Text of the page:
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Voter ID in Texas

Disability Rights Texas Handout

Last updated: 11/15/2016
Publication Code: HA15

Voter ID in Texas

This handout is available in Braille and/or on audio tape upon request.

To vote in Texas, most voters need one of these items:

Obtaining a FREE Texas Election ID Certificate (Voting Only Photo ID):

To get a FREE Voting Only Photo ID (called an Election ID Certificate or EIC), go to a Texas Department of Public Safety office and bring:

  1. Your Birth Certificate AND
  2. Two of any of these:
    • Social Security Card
    • Voter Registration Card
    • School Records
    • Medicare/Medicaid Card
    • ID Card issued by a Government Agency
    • Unexpired Insurance Policy
    • Expired Texas ID

The above is a partial list. Visit the Texas Department of Public Safety website the full list of options. [1]

A CERTIFIED Birth Certificate is needed to get many types of required photo IDs. You may obtain a Birth Certificate for the purpose of voting only from a local registrar or county clerk or from the Bureau of Vital Statistics for a minimal fee of $2 to $3.

Options for Voters with a Disability Who Don’t Have a Photo ID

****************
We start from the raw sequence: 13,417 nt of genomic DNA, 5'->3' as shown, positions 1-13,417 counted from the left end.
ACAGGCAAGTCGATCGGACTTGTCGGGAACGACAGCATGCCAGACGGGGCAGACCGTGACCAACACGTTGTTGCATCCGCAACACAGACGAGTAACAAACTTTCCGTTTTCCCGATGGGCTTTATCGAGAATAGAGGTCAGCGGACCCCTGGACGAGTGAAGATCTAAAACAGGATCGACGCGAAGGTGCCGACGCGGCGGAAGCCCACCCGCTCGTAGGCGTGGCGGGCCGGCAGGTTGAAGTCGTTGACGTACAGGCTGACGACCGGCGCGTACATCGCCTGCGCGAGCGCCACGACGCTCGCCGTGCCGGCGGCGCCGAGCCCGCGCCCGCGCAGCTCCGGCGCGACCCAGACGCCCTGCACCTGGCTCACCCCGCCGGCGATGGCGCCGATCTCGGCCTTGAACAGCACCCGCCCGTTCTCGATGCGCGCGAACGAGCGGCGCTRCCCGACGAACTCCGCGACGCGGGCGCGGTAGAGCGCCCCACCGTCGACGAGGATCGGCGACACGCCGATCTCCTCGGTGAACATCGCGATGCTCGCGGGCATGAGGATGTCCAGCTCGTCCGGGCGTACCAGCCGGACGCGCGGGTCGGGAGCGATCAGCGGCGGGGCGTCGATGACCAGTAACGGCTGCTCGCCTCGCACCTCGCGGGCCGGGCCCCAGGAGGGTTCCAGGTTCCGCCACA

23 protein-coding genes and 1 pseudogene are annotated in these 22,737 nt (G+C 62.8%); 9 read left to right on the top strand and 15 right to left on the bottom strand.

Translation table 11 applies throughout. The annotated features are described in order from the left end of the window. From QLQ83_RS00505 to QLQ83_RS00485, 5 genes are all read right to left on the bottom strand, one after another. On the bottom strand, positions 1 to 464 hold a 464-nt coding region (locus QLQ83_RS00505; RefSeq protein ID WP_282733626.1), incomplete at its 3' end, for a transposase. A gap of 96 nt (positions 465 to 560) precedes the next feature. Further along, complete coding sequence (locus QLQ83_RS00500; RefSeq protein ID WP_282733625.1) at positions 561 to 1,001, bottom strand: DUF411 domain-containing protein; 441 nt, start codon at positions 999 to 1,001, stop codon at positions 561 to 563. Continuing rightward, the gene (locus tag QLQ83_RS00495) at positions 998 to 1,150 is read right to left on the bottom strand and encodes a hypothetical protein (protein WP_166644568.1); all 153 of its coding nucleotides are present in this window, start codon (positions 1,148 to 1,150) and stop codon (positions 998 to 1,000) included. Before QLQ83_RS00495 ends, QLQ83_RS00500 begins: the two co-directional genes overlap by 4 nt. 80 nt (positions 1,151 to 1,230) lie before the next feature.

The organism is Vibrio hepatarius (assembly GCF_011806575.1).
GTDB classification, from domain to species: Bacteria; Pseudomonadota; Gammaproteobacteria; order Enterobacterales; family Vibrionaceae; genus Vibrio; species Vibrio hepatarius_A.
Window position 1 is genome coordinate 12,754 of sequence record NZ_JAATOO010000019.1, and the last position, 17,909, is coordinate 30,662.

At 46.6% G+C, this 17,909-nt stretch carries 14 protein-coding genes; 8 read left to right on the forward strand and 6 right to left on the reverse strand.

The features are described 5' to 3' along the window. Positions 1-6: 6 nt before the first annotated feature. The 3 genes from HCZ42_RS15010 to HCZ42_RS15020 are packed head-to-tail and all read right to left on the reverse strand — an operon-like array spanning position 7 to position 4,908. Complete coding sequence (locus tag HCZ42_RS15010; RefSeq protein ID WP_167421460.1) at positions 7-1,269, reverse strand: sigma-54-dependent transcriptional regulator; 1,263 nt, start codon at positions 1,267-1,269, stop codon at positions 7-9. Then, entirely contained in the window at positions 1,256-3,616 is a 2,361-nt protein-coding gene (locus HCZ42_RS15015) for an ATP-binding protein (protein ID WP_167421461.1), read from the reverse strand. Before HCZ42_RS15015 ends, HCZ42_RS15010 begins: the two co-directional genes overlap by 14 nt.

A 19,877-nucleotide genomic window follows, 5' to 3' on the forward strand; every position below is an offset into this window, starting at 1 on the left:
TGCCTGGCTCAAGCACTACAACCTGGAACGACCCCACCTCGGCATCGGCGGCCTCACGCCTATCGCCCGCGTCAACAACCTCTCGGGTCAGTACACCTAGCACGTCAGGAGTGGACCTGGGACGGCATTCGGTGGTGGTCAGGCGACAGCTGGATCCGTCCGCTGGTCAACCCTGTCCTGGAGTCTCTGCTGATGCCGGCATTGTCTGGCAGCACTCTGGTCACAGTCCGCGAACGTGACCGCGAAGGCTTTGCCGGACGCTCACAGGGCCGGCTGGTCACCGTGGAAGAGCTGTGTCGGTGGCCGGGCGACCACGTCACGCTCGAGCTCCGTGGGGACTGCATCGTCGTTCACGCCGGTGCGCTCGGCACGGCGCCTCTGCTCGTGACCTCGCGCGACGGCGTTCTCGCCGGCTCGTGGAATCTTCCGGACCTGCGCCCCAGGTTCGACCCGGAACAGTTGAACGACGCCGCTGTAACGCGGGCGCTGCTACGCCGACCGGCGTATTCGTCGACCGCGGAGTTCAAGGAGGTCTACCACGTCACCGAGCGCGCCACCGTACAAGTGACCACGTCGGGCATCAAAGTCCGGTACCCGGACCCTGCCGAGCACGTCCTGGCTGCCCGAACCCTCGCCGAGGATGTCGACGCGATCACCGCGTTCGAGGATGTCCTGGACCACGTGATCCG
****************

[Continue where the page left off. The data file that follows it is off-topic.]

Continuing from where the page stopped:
If you’re a voter with a disability who doesn’t have a photo ID, you have two options.

1. Get a permanent exemption from the photo ID requirement if you:

2. Vote by mail without having to provide a photo ID or proof of disability.

If you are a voter with a disability who isn’t eligible for the exemption and doesn’t want to vote by mail, you are bound by the same requirements for a photo ID as voters who don’t have a disability.

Please call the Disability Rights Texas Voting Rights Hotline at 1-888-796-VOTE (8683) or email vote@drtx.org [2] if you need help with any of the following:


Disability Rights Texas logo

www.DRTx.org
Intake: 1-800-252-9108
Main Line: 512-454-4816

Disclaimer: Disability Rights Texas strives to update its materials on an annual basis, and this handout is based upon the law at the time it was written. The law changes frequently and is subject to various interpretations by different courts. Future changes in the law may make some information in this handout inaccurate.

The handout is not intended to and does not replace an attorney’s advice or assistance based on your particular situation.